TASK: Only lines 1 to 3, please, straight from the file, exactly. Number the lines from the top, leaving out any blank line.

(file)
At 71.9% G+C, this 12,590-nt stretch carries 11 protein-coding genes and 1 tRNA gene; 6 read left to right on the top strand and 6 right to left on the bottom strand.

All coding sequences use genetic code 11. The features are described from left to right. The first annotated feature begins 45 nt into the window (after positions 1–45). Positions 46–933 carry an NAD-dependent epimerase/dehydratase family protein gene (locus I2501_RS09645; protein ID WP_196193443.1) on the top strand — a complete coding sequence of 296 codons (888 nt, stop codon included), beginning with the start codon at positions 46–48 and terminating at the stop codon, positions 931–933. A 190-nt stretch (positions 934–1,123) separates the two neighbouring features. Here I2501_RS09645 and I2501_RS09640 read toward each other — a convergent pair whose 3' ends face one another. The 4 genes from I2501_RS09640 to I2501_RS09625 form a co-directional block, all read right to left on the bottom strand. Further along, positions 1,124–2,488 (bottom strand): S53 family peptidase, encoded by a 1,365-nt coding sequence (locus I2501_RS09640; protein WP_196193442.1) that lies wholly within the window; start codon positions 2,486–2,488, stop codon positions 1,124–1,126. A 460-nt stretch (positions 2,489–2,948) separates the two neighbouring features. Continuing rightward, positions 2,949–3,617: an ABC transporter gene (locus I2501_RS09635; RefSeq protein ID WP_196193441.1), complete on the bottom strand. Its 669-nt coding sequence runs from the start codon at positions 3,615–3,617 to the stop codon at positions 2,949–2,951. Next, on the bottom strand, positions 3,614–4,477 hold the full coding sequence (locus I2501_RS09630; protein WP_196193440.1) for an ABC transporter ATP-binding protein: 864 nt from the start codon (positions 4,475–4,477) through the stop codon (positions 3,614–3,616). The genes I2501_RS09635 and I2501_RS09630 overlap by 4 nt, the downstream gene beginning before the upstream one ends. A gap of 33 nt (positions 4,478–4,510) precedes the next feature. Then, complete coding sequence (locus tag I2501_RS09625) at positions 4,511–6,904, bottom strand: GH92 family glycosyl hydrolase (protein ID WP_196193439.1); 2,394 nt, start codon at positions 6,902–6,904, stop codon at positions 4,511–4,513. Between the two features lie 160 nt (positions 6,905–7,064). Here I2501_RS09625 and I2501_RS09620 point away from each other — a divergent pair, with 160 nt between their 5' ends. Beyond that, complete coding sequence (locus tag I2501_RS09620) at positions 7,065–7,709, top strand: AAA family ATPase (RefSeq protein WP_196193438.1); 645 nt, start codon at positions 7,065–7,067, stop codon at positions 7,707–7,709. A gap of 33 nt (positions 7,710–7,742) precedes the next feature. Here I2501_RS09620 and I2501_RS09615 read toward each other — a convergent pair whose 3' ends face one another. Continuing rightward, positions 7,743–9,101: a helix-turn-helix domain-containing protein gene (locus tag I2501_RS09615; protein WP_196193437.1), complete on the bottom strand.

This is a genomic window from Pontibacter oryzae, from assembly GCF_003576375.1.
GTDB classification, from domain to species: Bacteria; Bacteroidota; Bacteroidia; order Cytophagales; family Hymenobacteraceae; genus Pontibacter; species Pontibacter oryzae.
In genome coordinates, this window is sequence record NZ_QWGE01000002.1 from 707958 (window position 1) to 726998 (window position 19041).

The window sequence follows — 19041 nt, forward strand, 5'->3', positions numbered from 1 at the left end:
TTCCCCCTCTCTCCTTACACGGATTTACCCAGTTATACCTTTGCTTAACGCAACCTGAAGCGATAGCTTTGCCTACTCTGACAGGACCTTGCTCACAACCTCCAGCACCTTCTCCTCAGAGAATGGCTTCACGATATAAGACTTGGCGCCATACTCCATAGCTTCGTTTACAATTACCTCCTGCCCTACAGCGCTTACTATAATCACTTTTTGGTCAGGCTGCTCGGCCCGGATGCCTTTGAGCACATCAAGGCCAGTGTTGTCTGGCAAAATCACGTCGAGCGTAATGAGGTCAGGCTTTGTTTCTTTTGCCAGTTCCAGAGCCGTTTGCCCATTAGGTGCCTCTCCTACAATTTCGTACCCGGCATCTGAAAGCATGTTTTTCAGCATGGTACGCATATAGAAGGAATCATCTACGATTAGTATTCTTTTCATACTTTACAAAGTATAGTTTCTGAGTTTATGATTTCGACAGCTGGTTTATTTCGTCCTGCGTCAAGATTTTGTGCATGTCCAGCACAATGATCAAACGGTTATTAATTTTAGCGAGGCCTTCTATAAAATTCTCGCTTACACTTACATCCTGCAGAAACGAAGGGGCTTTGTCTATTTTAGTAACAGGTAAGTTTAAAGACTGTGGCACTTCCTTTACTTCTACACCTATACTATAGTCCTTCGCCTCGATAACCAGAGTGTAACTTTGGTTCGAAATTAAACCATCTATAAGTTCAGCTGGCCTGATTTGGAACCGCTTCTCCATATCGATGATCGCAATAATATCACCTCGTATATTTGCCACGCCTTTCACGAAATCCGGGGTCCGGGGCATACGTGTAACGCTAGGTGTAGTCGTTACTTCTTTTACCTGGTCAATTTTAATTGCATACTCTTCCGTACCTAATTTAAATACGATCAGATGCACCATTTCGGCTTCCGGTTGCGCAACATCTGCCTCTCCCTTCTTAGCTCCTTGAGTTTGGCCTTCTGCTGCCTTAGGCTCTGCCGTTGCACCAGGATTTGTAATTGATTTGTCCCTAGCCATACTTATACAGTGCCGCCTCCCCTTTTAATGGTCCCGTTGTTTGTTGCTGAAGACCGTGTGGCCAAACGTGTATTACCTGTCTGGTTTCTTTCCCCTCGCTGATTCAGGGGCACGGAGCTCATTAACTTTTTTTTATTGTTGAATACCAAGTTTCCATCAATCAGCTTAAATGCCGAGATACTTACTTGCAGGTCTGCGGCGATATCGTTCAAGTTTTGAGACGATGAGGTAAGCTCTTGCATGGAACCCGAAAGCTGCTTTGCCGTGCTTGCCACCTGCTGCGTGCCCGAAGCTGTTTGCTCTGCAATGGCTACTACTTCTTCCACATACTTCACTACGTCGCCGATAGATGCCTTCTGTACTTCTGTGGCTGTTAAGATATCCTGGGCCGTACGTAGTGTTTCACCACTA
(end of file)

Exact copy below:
At 71.9% G+C, this 12,590-nt stretch carries 11 protein-coding genes and 1 tRNA gene; 6 read left to right on the top strand and 6 right to left on the bottom strand.

All coding sequences use genetic code 11. The features are described from left to right. The first annotated feature begins 45 nt into the window (after positions 1–45). Positions 46–933 carry an NAD-dependent epimerase/dehydratase family protein gene (locus I2501_RS09645; protein ID WP_196193443.1) on the top strand — a complete coding sequence of 296 codons (888 nt, stop codon included), beginning with the start codon at positions 46–48 and terminating at the stop codon, positions 931–933. A 190-nt stretch (positions 934–1,123) separates the two neighbouring features. Here I2501_RS09645 and I2501_RS09640 read toward each other — a convergent pair whose 3' ends face one another. The 4 genes from I2501_RS09640 to I2501_RS09625 form a co-directional block, all read right to left on the bottom strand. Further along, positions 1,124–2,488 (bottom strand): S53 family peptidase, encoded by a 1,365-nt coding sequence (locus I2501_RS09640; protein WP_196193442.1) that lies wholly within the window; start codon positions 2,486–2,488, stop codon positions 1,124–1,126. A 460-nt stretch (positions 2,489–2,948) separates the two neighbouring features. Continuing rightward, positions 2,949–3,617: an ABC transporter gene (locus I2501_RS09635; RefSeq protein ID WP_196193441.1), complete on the bottom strand. Its 669-nt coding sequence runs from the start codon at positions 3,615–3,617 to the stop codon at positions 2,949–2,951. Next, on the bottom strand, positions 3,614–4,477 hold the full coding sequence (locus I2501_RS09630; protein WP_196193440.1) for an ABC transporter ATP-binding protein: 864 nt from the start codon (positions 4,475–4,477) through the stop codon (positions 3,614–3,616). The genes I2501_RS09635 and I2501_RS09630 overlap by 4 nt, the downstream gene beginning before the upstream one ends. A gap of 33 nt (positions 4,478–4,510) precedes the next feature. Then, complete coding sequence (locus tag I2501_RS09625) at positions 4,511–6,904, bottom strand: GH92 family glycosyl hydrolase (protein ID WP_196193439.1); 2,394 nt, start codon at positions 6,902–6,904, stop codon at positions 4,511–4,513. Between the two features lie 160 nt (positions 6,905–7,064). Here I2501_RS09625 and I2501_RS09620 point away from each other — a divergent pair, with 160 nt between their 5' ends. Beyond that, complete coding sequence (locus tag I2501_RS09620) at positions 7,065–7,709, top strand: AAA family ATPase (RefSeq protein WP_196193438.1); 645 nt, start codon at positions 7,065–7,067, stop codon at positions 7,707–7,709. A gap of 33 nt (positions 7,710–7,742) precedes the next feature. Here I2501_RS09620 and I2501_RS09615 read toward each other — a convergent pair whose 3' ends face one another. Continuing rightward, positions 7,743–9,101: a helix-turn-helix domain-containing protein gene (locus tag I2501_RS09615; protein WP_196193437.1), complete on the bottom strand.

This is a genomic window from Pontibacter oryzae, from assembly GCF_003576375.1.